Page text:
The Runner

The Runner

It’s easy to imagine actor Nicolas Cage arising not from the Coppola dynasty, but from primordial swampland.

The Runner

2 / 5

It’s easy to imagine actor Nicolas Cage arising not from the Coppola dynasty, but from primordial swampland. So it makes sense that New Orleans has been the scene of some of his hammiest performances in a pork-filled career. From the lustful artist of Zandalee to the corrupt lead of Bad Lieutenant, Cage seems invigorated by the bayou, and that may be why Cage recently bought a pyramid-shaped tomb in the city’s famed St. Louis Cemetery No. 1. Cage returns alive to the Big Easy for The Runner, a political drama that is arguably better than some of Cage’s recent choices. But given his nearby funeral plans, it seems like yet another sign that the actor is simply marking time until death and his inevitable return to the swamp from whence he emerged.

Torn from the headlines, but without much passion, The Runner is set in the aftermath of the 2010 BP oil spill in the Gulf of Mexico, and includes news footage of some of the wildlife affected by the disaster. Congressman Colin Price (Cage) stands up for fishermen and other small businesses whose livelihood has been wrecked by the oil spill, and works hard to get BP to pay damages. Price seems to be a rare politician with ideals, and if Cage appears weary and spent, he uses that exhaustion to convey the sense that he’s a tireless public advocate, a contemporary version of the hero of Mr. Smith Goes to Washington who happens to have a pyramid waiting for his corpse in the middle of the city.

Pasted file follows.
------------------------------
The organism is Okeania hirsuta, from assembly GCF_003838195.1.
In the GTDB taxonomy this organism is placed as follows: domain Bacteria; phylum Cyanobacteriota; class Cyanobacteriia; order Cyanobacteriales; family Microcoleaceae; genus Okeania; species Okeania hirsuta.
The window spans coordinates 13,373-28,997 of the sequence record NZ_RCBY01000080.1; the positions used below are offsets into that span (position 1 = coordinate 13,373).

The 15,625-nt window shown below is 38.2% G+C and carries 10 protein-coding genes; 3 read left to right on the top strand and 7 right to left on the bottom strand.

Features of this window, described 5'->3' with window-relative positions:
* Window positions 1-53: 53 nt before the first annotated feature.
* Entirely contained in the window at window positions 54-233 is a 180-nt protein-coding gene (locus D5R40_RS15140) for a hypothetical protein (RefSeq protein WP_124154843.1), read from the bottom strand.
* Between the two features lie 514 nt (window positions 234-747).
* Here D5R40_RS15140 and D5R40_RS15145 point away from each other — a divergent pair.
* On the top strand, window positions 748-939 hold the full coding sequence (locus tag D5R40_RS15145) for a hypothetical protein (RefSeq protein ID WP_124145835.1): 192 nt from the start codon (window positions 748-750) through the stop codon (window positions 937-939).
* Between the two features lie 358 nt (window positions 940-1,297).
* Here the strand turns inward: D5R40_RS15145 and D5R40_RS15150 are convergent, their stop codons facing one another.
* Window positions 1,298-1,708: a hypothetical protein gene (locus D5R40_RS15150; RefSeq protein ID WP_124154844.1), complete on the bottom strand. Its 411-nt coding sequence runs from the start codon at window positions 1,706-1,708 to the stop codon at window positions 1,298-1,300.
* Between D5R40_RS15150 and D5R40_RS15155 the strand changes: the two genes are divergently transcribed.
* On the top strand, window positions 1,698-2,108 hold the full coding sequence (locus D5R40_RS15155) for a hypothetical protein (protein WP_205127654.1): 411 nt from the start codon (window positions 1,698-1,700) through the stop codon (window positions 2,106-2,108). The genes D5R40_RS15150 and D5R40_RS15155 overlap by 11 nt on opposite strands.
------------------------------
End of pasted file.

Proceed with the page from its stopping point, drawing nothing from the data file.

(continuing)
Price’s wife Deborah (Connie Nielsen) supports his political career, but unfortunately the congressman’s passions stray from his wife and native land to a cheerleading coach with whom he’s sharing more than a pom-pom. Media reaction to his affair cuts short a potential Senate campaign before it can begin, and also damages his ability to work for the people he represents.

It’s politics as usual, but despite getting a decent and reigned-in performance from Cage, writer-director Austin Stark can’t make anything more of it than a Lifetime political melodrama. Cage has starred in worse films, but even the subpar Rage gave the actor a chance to let loose into one of his rabid, scenery-chewing episodes. Unfortunately, Stark treats Cage like an unpredictable politician whose volatile sound-bites are tempered by an overenthusiastic handler; his leading man may be tamed, but will he win any votes at the box office?

One of the film’s supporting actors is also returning to the scene of a pivotal role. Peter Fonda plays Cage’s father Rayne (I’m sure it’s meant as weather symbolism), an elderly former mayor of New Orleans. Fonda stopped in New Orleans early in his career during the Mardi Gras scenes in Easy Rider, a movie summed up by the quintessential ‘60s vision of the dying American dream: “We blew it.” Unfortunately, that describes the aging actor’s performance, and this movie. There’s a serious lack of imagination in The Runner, and it’s right there in the film’s pedestrian title, taken not just from a political campaign but from the fact that Price actually occasionally goes running. There’s no need to run away from this underachieving movie; if you walk away from it at a normal pace, it will never catch up with you.

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